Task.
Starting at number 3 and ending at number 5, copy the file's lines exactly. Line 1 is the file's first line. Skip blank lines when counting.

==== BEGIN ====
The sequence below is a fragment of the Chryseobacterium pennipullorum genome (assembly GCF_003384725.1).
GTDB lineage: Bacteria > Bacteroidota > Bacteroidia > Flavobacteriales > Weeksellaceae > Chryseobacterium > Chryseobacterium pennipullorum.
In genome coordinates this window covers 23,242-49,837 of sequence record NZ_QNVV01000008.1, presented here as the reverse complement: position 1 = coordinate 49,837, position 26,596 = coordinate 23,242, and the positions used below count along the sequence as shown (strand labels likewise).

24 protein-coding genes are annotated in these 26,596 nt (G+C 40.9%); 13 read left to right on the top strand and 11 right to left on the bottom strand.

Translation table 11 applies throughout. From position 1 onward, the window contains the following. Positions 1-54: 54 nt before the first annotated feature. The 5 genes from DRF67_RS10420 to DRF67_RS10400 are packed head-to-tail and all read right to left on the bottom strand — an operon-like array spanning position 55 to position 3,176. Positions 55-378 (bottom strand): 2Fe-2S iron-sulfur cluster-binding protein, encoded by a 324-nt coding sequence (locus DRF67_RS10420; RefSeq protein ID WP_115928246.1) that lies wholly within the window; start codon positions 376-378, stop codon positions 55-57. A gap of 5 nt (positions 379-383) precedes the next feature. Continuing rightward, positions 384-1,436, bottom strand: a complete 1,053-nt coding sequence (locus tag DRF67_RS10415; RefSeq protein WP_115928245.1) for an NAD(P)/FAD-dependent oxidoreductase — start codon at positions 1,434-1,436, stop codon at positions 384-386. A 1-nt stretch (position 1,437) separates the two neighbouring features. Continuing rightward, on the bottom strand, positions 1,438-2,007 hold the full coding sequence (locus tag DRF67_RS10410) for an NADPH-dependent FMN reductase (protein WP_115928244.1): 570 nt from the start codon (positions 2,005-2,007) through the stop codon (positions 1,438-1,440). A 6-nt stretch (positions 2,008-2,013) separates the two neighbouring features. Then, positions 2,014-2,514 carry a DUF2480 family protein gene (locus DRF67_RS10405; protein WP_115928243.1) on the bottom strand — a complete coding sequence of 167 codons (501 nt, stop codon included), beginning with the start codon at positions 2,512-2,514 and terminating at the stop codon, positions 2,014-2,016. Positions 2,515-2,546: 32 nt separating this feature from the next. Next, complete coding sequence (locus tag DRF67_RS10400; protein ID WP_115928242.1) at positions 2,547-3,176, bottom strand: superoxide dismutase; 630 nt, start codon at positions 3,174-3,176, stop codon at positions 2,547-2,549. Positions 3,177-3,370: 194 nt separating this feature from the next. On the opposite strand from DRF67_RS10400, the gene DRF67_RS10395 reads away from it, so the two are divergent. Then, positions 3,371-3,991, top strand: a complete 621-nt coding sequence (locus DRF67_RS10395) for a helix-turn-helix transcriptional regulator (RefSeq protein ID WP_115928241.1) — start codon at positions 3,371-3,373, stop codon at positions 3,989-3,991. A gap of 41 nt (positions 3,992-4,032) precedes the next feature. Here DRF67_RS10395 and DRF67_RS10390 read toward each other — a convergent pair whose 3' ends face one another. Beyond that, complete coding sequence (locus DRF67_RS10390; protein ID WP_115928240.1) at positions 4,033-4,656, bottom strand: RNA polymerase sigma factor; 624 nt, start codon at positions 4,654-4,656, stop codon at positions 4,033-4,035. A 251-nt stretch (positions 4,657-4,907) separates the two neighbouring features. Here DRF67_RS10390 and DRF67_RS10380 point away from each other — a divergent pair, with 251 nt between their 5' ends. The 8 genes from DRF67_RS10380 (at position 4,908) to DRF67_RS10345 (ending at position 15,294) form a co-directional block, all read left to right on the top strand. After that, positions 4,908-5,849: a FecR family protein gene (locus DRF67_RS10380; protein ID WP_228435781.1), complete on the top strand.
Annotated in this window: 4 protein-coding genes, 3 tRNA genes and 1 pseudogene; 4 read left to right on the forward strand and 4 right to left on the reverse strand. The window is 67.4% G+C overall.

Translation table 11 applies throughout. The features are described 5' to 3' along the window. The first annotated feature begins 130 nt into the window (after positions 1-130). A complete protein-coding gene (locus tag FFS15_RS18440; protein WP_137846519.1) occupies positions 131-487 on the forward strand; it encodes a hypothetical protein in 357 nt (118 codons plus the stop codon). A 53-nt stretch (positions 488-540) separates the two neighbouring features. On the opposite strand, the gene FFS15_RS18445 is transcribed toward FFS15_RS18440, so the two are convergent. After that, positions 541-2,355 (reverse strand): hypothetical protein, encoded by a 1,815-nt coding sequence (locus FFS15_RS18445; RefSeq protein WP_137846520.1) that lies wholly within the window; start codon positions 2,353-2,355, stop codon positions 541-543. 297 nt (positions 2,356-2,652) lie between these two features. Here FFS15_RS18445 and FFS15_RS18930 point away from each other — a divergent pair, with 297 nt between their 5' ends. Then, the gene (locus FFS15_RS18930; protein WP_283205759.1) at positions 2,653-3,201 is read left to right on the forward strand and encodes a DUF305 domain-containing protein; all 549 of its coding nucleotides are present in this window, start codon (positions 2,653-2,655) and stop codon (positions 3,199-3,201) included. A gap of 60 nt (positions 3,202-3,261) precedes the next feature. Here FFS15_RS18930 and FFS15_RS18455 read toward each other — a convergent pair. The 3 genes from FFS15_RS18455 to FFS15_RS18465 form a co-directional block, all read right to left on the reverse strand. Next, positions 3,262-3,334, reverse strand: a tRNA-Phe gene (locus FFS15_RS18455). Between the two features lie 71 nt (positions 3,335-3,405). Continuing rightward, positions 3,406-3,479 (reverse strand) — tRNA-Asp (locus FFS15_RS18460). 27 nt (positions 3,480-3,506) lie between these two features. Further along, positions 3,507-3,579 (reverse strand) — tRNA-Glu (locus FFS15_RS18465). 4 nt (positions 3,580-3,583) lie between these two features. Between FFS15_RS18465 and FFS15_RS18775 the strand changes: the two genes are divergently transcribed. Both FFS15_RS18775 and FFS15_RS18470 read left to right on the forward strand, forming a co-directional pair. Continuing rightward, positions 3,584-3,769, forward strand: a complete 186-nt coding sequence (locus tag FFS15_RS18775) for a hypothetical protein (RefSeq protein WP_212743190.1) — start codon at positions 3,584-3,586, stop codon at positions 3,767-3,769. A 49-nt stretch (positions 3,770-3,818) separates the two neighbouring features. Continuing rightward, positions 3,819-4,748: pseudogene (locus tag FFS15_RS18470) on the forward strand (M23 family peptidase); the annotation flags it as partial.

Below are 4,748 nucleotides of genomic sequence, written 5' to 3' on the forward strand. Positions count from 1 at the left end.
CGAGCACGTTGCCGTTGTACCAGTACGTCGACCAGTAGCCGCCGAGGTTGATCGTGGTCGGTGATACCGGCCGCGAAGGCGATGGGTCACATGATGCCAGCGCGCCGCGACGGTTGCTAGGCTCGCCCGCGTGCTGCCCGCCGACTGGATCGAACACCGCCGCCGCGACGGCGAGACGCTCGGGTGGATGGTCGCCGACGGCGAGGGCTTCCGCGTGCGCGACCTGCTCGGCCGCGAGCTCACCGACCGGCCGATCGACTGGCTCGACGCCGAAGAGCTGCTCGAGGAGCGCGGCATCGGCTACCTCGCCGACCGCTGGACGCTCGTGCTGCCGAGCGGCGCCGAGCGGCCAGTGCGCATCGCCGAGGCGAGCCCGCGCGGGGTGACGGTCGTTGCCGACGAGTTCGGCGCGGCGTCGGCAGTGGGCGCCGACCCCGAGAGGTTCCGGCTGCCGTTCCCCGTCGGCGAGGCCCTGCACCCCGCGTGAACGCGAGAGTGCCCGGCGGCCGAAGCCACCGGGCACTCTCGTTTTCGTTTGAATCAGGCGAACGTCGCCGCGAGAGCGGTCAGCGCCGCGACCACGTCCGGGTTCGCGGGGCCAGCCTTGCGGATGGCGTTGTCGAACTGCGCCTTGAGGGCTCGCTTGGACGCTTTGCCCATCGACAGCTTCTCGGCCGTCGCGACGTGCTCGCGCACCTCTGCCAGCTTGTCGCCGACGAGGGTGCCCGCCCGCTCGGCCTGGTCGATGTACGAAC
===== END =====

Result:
In genome coordinates this window covers 23,242-49,837 of sequence record NZ_QNVV01000008.1, presented here as the reverse complement: position 1 = coordinate 49,837, position 26,596 = coordinate 23,242, and the positions used below count along the sequence as shown (strand labels likewise).

24 protein-coding genes are annotated in these 26,596 nt (G+C 40.9%); 13 read left to right on the top strand and 11 right to left on the bottom strand.

Translation table 11 applies throughout. From position 1 onward, the window contains the following. Positions 1-54: 54 nt before the first annotated feature. The 5 genes from DRF67_RS10420 to DRF67_RS10400 are packed head-to-tail and all read right to left on the bottom strand — an operon-like array spanning position 55 to position 3,176. Positions 55-378 (bottom strand): 2Fe-2S iron-sulfur cluster-binding protein, encoded by a 324-nt coding sequence (locus DRF67_RS10420; RefSeq protein ID WP_115928246.1) that lies wholly within the window; start codon positions 376-378, stop codon positions 55-57. A gap of 5 nt (positions 379-383) precedes the next feature. Continuing rightward, positions 384-1,436, bottom strand: a complete 1,053-nt coding sequence (locus tag DRF67_RS10415; RefSeq protein WP_115928245.1) for an NAD(P)/FAD-dependent oxidoreductase — start codon at positions 1,434-1,436, stop codon at positions 384-386. A 1-nt stretch (position 1,437) separates the two neighbouring features. Continuing rightward, on the bottom strand, positions 1,438-2,007 hold the full coding sequence (locus tag DRF67_RS10410) for an NADPH-dependent FMN reductase (protein WP_115928244.1): 570 nt from the start codon (positions 2,005-2,007) through the stop codon (positions 1,438-1,440). A 6-nt stretch (positions 2,008-2,013) separates the two neighbouring features. Then, positions 2,014-2,514 carry a DUF2480 family protein gene (locus DRF67_RS10405; protein WP_115928243.1) on the bottom strand — a complete coding sequence of 167 codons (501 nt, stop codon included), beginning with the start codon at positions 2,512-2,514 and terminating at the stop codon, positions 2,014-2,016. Positions 2,515-2,546: 32 nt separating this feature from the next. Next, complete coding sequence (locus tag DRF67_RS10400; protein ID WP_115928242.1) at positions 2,547-3,176, bottom strand: superoxide dismutase; 630 nt, start codon at positions 3,174-3,176, stop codon at positions 2,547-2,549. Positions 3,177-3,370: 194 nt separating this feature from the next. On the opposite strand from DRF67_RS10400, the gene DRF67_RS10395 reads away from it, so the two are divergent. Then, positions 3,371-3,991, top strand: a complete 621-nt coding sequence (locus DRF67_RS10395) for a helix-turn-helix transcriptional regulator (RefSeq protein ID WP_115928241.1) — start codon at positions 3,371-3,373, stop codon at positions 3,989-3,991. A gap of 41 nt (positions 3,992-4,032) precedes the next feature. Here DRF67_RS10395 and DRF67_RS10390 read toward each other — a convergent pair whose 3' ends face one another. Beyond that, complete coding sequence (locus DRF67_RS10390; protein ID WP_115928240.1) at positions 4,033-4,656, bottom strand: RNA polymerase sigma factor; 624 nt, start codon at positions 4,654-4,656, stop codon at positions 4,033-4,035. A 251-nt stretch (positions 4,657-4,907) separates the two neighbouring features. Here DRF67_RS10390 and DRF67_RS10380 point away from each other — a divergent pair, with 251 nt between their 5' ends. The 8 genes from DRF67_RS10380 (at position 4,908) to DRF67_RS10345 (ending at position 15,294) form a co-directional block, all read left to right on the top strand. After that, positions 4,908-5,849: a FecR family protein gene (locus DRF67_RS10380; protein ID WP_228435781.1), complete on the top strand.